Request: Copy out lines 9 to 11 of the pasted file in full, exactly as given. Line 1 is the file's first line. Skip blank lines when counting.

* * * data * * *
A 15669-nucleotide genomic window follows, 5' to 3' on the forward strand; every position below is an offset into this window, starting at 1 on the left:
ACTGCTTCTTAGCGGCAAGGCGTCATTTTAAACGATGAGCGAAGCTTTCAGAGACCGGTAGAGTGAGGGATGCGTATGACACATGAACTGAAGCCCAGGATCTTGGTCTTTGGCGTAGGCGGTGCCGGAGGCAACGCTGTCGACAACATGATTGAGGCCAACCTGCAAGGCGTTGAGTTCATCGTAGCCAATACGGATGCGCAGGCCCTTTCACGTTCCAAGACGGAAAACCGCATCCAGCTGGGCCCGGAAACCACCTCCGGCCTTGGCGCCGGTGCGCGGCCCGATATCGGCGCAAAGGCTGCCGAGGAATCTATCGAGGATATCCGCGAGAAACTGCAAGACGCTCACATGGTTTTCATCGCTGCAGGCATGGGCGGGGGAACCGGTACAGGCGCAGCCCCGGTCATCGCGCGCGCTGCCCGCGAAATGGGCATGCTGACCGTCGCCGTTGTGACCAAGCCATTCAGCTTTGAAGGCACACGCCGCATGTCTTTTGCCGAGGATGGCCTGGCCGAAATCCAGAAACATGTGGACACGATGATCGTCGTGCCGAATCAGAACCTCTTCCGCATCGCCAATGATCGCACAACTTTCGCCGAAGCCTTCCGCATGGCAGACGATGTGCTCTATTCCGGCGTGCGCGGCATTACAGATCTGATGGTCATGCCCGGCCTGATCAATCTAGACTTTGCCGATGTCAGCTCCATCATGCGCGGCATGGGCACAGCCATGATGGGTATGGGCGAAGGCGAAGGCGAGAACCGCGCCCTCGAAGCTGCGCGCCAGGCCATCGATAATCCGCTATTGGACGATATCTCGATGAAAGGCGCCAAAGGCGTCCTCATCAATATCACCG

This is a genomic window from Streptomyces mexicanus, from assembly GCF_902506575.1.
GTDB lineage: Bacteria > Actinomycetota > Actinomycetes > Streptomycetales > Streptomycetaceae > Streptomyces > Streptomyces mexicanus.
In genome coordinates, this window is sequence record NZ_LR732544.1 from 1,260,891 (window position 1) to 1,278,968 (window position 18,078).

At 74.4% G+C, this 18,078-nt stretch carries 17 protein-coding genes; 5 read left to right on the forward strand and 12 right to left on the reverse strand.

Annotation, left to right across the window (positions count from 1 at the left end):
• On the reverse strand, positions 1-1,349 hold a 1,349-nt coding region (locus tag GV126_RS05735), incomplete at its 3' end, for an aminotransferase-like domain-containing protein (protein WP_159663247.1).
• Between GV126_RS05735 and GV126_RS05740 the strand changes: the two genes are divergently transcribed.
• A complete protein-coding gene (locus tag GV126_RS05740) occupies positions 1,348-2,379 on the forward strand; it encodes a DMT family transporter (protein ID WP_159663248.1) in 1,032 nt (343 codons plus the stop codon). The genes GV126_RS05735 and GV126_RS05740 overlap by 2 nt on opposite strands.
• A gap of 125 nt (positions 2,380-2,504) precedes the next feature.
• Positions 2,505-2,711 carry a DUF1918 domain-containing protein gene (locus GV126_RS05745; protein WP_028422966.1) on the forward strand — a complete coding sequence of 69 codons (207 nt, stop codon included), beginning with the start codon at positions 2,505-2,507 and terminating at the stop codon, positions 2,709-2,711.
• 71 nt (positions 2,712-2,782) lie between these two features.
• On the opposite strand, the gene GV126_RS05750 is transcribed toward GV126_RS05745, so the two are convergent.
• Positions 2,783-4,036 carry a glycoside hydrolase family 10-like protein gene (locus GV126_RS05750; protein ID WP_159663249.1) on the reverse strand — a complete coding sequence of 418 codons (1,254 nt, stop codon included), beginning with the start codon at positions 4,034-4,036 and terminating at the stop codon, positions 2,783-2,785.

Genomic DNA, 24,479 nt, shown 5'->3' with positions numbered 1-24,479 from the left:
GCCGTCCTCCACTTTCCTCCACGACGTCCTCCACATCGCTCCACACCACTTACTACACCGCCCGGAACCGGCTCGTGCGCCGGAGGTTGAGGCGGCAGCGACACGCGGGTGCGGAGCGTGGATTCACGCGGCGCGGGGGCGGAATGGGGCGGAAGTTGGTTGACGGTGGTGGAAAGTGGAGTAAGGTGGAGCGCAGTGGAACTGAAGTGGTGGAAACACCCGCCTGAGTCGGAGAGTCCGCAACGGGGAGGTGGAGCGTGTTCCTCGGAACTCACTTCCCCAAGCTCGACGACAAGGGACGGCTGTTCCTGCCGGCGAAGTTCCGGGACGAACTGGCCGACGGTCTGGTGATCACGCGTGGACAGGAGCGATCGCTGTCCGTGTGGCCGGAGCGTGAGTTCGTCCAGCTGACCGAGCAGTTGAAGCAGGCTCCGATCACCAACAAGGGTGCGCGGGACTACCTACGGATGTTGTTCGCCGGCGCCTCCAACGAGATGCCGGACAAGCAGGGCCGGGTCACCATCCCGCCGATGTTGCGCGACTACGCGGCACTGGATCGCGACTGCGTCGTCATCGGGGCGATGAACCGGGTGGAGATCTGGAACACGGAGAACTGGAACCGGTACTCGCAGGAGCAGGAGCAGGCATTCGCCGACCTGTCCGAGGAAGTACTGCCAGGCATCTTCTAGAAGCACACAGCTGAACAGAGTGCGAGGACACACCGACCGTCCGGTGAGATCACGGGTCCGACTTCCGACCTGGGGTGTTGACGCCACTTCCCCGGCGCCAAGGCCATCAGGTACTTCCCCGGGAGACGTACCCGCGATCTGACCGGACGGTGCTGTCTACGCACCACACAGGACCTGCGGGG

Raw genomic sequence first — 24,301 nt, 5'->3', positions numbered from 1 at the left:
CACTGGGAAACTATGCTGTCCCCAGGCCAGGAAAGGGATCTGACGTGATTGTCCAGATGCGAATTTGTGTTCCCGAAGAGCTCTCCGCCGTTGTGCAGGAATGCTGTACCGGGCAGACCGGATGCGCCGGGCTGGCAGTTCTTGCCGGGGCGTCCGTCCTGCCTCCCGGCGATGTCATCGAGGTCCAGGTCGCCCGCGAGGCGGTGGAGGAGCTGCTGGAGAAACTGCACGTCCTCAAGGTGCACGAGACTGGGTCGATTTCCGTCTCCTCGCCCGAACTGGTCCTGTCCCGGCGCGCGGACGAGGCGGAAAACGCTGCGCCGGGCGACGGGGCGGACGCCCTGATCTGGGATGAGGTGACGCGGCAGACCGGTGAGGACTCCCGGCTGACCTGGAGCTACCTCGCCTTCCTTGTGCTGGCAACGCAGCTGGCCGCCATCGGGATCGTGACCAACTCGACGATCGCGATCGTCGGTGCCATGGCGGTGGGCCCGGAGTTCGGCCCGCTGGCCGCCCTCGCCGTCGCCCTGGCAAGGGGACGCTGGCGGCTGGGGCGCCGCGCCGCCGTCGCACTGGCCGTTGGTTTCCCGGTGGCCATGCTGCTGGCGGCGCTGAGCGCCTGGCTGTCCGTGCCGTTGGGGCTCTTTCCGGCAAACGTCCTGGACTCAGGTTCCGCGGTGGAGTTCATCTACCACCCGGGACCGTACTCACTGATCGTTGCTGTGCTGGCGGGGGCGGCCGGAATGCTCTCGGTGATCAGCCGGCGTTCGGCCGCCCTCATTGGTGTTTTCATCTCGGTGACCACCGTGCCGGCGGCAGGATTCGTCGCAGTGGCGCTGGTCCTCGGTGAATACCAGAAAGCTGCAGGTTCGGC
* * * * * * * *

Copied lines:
• Between GV126_RS05735 and GV126_RS05740 the strand changes: the two genes are divergently transcribed.
• A complete protein-coding gene (locus tag GV126_RS05740) occupies positions 1,348-2,379 on the forward strand; it encodes a DMT family transporter (protein ID WP_159663248.1) in 1,032 nt (343 codons plus the stop codon). The genes GV126_RS05735 and GV126_RS05740 overlap by 2 nt on opposite strands.
• A gap of 125 nt (positions 2,380-2,504) precedes the next feature.